• My middle son has just left the academy and will be starting at university in just over a week. For the courses he was doing, wearing a suit would have been completely impractical, very costly (he would have destroyed it in a week due to the requirements of his courses) and would have probably resulted in him not reaching the rather high result requirements of his chosen uni. When it was needed (chamber concerts etc), he would be wearing suitable clothing (albeit minus shoes and a restricting jacket) otherwise his normal day to day attire was very practical jeans and a t shirt. Wearing this attire allowed him to be creative, to feel free and able to do what was needed for the subject closest to his heart (music and soundlighting), it also meant he was wearing clothes suitable to scrabbling around on the floor doing cabling, or lugging heavy instruments around. His remaining course would have been more suitable to the proposedimplemented clothing rules (it is not a uniform, that is what the lower years have) however. At 18, he was no longer a child, in fact, at 16 and starting 6th form, they really shouldn't be thought about as children. They are young adults and this is the time that they should be exploring their views, learning who they are and starting preparation for when they start uni (where anything goes in regards to clothing, including the previous night's night club wear!) In reply to a previous poster, my children were very able to make informed decisions well before they started 6th form, it has been a family 'thing' to discuss and debate between us even when they were in primary school....I didn't want 3 children who had identical views to mine, who had a very narrow view, they were all taught to question, explore and more importantly, develop a freedom of thought and an ability to take another person's point of view on board, consider it and see that their own view may very possibly be the wrong one. Also, they are all very respectful of others, polite, well mannered and responsible and despite my eldest son living in track suit bottoms and converse whilst at 6th form, his chosen form of dress at uni is a suit complete with waistcoat!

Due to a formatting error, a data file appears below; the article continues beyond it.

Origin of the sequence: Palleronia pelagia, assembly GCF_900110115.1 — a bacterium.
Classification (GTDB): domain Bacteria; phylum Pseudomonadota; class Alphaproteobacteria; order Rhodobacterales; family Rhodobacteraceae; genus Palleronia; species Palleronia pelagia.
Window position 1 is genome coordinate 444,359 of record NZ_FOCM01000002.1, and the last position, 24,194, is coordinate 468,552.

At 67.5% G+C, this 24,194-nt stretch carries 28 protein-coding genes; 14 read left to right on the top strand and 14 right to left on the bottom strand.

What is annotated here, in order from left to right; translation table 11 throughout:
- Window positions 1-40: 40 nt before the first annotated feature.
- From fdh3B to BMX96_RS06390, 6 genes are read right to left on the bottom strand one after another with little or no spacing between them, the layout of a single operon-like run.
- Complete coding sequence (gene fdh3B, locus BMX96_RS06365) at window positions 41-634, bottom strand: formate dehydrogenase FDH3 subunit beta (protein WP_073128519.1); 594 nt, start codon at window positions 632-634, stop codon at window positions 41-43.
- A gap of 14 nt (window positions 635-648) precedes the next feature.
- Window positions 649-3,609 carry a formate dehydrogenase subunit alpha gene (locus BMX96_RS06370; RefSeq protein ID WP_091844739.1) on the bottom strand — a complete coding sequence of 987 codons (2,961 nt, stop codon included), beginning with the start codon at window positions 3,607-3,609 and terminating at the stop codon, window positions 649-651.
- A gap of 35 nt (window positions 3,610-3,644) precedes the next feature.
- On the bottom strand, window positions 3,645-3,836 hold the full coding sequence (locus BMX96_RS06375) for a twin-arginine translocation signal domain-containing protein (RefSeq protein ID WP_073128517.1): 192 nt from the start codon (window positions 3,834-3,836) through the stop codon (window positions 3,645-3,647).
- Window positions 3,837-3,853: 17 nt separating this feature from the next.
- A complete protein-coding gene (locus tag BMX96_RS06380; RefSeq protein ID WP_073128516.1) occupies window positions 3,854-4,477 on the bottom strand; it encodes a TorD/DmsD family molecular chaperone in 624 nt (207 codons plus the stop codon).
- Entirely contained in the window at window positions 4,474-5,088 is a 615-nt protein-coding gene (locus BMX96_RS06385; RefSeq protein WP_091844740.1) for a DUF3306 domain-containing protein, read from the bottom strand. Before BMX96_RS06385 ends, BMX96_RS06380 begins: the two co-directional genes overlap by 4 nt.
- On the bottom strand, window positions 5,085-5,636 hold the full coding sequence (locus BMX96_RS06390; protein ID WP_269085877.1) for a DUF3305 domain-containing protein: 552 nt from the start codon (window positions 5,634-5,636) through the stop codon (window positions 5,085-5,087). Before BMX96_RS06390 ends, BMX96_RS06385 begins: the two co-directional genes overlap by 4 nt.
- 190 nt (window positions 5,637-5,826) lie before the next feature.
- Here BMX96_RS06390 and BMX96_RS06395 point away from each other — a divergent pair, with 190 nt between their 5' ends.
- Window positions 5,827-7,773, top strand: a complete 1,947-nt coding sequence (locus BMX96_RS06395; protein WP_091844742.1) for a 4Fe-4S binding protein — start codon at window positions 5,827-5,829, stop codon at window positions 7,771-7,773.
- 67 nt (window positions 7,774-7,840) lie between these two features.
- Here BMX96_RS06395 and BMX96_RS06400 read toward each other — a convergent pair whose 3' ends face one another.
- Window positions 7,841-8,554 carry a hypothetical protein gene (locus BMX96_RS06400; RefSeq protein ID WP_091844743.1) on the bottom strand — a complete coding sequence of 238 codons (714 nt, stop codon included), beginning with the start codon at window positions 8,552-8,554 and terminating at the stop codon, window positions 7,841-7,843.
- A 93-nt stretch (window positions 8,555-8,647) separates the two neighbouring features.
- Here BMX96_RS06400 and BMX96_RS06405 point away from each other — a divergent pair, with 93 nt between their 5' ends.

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    Sue cuthbert

    Thursday, September 10, 2015

  • What on earth has a picture of Jeremy Corbyn got to do with any of this. Oh, bit i suppose this is usual for IS.

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    R2 D2

    Thursday, September 10, 2015

  • well said, Liz. !

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    Thursday, September 10, 2015